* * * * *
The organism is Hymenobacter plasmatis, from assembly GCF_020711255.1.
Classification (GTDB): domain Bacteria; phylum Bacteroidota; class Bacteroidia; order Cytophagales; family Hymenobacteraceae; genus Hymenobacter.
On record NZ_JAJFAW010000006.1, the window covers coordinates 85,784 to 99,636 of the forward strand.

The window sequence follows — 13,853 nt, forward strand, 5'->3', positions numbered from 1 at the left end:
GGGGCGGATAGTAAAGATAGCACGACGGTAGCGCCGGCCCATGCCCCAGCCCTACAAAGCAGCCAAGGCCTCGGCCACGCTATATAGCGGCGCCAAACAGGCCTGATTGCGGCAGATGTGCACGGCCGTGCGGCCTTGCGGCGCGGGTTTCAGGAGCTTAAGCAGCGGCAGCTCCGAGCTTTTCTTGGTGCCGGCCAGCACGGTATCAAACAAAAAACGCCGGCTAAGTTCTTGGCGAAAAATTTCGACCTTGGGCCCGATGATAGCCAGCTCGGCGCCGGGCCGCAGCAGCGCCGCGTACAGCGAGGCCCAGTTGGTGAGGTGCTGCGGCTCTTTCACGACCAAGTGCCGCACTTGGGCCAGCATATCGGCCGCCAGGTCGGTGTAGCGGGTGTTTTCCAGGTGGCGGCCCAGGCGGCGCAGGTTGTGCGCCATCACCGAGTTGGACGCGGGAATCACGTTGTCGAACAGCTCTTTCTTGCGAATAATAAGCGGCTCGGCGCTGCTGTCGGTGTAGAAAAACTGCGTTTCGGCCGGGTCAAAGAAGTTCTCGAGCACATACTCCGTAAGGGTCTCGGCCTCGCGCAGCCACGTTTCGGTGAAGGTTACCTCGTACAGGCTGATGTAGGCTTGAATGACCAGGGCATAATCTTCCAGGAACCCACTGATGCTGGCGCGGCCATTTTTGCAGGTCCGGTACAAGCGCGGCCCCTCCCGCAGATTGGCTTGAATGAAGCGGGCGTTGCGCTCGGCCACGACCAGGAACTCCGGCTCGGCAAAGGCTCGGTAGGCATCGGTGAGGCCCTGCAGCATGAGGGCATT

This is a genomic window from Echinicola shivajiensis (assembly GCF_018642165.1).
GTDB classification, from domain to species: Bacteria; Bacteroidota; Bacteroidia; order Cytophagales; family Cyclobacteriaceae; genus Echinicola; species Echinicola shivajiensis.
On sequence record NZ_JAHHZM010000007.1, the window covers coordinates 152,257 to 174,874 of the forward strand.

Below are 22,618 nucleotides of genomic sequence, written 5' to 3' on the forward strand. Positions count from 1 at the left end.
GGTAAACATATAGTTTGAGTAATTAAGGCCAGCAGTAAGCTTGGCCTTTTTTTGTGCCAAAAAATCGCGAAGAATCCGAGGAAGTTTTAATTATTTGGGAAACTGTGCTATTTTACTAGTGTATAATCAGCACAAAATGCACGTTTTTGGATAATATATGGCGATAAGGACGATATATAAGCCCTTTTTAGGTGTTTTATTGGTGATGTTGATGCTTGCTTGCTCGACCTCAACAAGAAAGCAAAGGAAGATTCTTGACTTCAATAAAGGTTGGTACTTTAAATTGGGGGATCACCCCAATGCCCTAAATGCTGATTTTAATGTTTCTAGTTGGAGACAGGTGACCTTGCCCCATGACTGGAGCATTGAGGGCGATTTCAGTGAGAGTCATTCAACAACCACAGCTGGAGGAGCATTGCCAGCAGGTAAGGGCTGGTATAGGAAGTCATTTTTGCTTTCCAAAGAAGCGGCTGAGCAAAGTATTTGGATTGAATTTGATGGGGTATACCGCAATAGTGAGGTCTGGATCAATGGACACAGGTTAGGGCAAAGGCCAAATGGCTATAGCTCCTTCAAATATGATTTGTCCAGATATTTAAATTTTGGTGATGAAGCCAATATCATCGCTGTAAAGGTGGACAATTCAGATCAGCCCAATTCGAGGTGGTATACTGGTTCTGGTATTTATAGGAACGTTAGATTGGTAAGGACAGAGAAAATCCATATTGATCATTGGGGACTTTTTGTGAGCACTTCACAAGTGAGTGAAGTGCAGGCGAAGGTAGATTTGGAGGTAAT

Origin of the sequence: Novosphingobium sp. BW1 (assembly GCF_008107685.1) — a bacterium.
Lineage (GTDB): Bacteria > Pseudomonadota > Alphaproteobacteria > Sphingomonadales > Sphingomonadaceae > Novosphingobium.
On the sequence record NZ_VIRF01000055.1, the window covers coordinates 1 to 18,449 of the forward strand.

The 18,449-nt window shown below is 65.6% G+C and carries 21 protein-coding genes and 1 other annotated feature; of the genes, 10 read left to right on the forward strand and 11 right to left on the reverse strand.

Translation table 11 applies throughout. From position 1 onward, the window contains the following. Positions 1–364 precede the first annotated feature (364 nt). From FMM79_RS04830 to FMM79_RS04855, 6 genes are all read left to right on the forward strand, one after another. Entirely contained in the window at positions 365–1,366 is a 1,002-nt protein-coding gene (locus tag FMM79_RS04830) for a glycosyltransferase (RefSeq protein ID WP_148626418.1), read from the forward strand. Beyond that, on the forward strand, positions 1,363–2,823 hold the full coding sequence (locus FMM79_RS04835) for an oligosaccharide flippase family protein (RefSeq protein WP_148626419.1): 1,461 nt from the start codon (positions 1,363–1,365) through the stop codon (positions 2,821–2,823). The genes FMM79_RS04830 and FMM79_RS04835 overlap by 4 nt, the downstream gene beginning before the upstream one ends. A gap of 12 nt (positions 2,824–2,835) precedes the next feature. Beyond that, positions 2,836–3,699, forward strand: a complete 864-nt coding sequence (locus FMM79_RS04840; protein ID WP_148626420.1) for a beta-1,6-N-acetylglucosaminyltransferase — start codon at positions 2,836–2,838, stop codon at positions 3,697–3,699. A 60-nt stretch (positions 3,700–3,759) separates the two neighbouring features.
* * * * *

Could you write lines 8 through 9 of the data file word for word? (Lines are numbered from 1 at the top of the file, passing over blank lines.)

On sequence record NZ_JAHHZM010000007.1, the window covers coordinates 152,257 to 174,874 of the forward strand.

Below are 22,618 nucleotides of genomic sequence, written 5' to 3' on the forward strand. Positions count from 1 at the left end.